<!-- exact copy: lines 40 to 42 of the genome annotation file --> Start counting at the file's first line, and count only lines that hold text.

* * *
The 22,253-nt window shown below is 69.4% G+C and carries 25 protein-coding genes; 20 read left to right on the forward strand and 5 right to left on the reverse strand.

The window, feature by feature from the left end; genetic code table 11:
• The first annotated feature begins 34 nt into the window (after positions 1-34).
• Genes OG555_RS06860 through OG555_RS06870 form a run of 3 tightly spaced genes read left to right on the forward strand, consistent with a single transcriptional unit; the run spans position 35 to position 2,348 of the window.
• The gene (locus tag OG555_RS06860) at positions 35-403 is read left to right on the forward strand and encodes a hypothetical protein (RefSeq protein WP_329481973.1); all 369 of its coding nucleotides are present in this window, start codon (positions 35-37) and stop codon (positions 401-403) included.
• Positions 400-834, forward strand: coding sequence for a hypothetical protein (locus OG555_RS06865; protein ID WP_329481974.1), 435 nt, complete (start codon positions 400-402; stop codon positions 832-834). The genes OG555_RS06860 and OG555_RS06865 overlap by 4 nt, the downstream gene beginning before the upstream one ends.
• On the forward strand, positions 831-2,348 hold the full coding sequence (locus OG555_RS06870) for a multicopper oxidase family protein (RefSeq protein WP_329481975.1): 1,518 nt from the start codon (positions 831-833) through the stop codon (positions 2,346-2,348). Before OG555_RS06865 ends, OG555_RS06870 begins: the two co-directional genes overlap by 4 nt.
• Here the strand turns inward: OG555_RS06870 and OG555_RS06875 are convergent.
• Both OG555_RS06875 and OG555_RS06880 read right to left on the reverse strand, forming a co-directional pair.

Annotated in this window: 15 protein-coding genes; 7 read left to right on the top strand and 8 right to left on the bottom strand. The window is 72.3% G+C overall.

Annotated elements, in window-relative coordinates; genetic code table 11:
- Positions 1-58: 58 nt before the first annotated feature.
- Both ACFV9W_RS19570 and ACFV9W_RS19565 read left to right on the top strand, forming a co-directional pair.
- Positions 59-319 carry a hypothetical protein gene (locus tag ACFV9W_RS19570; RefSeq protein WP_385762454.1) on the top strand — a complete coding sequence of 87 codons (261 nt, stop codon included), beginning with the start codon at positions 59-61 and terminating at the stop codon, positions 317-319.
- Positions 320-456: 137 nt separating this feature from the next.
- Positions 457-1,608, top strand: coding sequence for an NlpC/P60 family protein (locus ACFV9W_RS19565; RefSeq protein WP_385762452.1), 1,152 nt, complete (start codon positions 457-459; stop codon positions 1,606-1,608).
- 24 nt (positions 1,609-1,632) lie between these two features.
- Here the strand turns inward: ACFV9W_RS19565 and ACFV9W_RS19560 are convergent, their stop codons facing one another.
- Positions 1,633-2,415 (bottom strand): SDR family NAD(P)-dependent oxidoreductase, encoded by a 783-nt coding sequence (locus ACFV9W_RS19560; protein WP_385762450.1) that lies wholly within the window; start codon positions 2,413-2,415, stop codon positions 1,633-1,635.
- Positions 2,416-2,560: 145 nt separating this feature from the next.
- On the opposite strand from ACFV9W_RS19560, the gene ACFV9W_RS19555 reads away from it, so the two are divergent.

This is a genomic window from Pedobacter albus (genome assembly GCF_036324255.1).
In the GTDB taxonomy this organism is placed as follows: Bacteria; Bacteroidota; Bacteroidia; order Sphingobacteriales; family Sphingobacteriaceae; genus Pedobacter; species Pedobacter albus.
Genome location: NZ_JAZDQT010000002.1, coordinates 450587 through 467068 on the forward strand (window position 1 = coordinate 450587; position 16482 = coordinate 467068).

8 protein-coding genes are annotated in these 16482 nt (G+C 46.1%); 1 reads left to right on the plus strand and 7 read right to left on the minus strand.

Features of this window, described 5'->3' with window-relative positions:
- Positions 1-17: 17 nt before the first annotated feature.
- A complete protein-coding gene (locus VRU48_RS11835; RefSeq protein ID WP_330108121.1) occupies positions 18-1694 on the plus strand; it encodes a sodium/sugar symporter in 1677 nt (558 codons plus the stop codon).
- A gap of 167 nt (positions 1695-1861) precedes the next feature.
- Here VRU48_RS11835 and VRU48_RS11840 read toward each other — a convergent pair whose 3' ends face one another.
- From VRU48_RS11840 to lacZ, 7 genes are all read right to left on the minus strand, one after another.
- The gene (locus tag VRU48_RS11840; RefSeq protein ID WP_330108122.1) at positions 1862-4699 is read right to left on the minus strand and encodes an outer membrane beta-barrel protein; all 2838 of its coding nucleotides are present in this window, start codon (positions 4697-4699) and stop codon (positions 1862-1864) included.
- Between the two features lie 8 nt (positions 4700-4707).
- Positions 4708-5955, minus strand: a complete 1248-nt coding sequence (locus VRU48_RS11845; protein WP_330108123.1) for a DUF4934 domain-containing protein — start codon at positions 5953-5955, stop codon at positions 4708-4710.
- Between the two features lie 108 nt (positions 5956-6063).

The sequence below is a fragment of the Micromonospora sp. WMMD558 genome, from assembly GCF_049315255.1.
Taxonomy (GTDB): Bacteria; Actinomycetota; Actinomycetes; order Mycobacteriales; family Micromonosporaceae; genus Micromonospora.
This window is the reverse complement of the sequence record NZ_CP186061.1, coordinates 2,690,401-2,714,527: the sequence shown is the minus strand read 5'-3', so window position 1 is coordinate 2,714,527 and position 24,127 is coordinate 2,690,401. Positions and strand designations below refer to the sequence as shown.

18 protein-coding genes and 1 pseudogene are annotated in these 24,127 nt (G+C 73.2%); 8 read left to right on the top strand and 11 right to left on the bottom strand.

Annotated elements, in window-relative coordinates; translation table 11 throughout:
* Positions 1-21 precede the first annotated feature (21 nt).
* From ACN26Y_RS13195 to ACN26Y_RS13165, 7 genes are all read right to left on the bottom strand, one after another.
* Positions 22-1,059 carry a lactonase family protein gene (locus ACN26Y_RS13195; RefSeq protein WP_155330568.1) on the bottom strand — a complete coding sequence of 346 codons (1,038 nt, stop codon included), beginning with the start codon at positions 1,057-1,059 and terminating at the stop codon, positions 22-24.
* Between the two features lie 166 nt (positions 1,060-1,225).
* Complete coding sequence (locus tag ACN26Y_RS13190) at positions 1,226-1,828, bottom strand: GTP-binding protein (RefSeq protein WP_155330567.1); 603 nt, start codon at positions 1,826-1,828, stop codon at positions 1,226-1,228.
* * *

Annotated elements, in window-relative coordinates; translation table 11 throughout:
* Positions 1-21 precede the first annotated feature (21 nt).
* From ACN26Y_RS13195 to ACN26Y_RS13165, 7 genes are all read right to left on the bottom strand, one after another.